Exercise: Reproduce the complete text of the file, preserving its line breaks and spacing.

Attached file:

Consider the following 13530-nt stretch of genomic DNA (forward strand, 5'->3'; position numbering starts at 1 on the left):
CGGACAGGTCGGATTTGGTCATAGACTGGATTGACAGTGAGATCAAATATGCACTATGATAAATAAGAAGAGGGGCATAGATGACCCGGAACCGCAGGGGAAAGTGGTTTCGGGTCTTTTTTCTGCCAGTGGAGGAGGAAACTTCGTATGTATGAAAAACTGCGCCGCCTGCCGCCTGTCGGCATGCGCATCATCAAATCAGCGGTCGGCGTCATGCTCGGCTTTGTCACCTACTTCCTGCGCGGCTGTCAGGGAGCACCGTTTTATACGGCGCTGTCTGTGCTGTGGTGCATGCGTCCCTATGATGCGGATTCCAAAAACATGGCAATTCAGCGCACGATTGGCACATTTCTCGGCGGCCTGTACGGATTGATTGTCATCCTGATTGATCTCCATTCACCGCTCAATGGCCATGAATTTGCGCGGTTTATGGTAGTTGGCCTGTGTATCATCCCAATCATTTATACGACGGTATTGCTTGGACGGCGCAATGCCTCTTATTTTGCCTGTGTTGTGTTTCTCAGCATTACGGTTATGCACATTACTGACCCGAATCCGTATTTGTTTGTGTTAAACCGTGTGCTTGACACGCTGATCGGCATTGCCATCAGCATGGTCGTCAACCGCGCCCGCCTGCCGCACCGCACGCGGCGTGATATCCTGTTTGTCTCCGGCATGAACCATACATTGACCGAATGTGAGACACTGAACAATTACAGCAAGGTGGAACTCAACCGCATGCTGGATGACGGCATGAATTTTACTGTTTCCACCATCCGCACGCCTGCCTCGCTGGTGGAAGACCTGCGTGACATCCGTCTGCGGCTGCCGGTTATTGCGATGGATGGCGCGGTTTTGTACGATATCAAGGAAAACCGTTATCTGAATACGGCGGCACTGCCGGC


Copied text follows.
Consider the following 13530-nt stretch of genomic DNA (forward strand, 5'->3'; position numbering starts at 1 on the left):
CGGACAGGTCGGATTTGGTCATAGACTGGATTGACAGTGAGATCAAATATGCACTATGATAAATAAGAAGAGGGGCATAGATGACCCGGAACCGCAGGGGAAAGTGGTTTCGGGTCTTTTTTCTGCCAGTGGAGGAGGAAACTTCGTATGTATGAAAAACTGCGCCGCCTGCCGCCTGTCGGCATGCGCATCATCAAATCAGCGGTCGGCGTCATGCTCGGCTTTGTCACCTACTTCCTGCGCGGCTGTCAGGGAGCACCGTTTTATACGGCGCTGTCTGTGCTGTGGTGCATGCGTCCCTATGATGCGGATTCCAAAAACATGGCAATTCAGCGCACGATTGGCACATTTCTCGGCGGCCTGTACGGATTGATTGTCATCCTGATTGATCTCCATTCACCGCTCAATGGCCATGAATTTGCGCGGTTTATGGTAGTTGGCCTGTGTATCATCCCAATCATTTATACGACGGTATTGCTTGGACGGCGCAATGCCTCTTATTTTGCCTGTGTTGTGTTTCTCAGCATTACGGTTATGCACATTACTGACCCGAATCCGTATTTGTTTGTGTTAAACCGTGTGCTTGACACGCTGATCGGCATTGCCATCAGCATGGTCGTCAACCGCGCCCGCCTGCCGCACCGCACGCGGCGTGATATCCTGTTTGTCTCCGGCATGAACCATACATTGACCGAATGTGAGACACTGAACAATTACAGCAAGGTGGAACTCAACCGCATGCTGGATGACGGCATGAATTTTACTGTTTCCACCATCCGCACGCCTGCCTCGCTGGTGGAAGACCTGCGTGACATCCGTCTGCGGCTGCCGGTTATTGCGATGGATGGCGCGGTTTTGTACGATATCAAGGAAAACCGTTATCTGAATACGGCGGCACTGCCGGC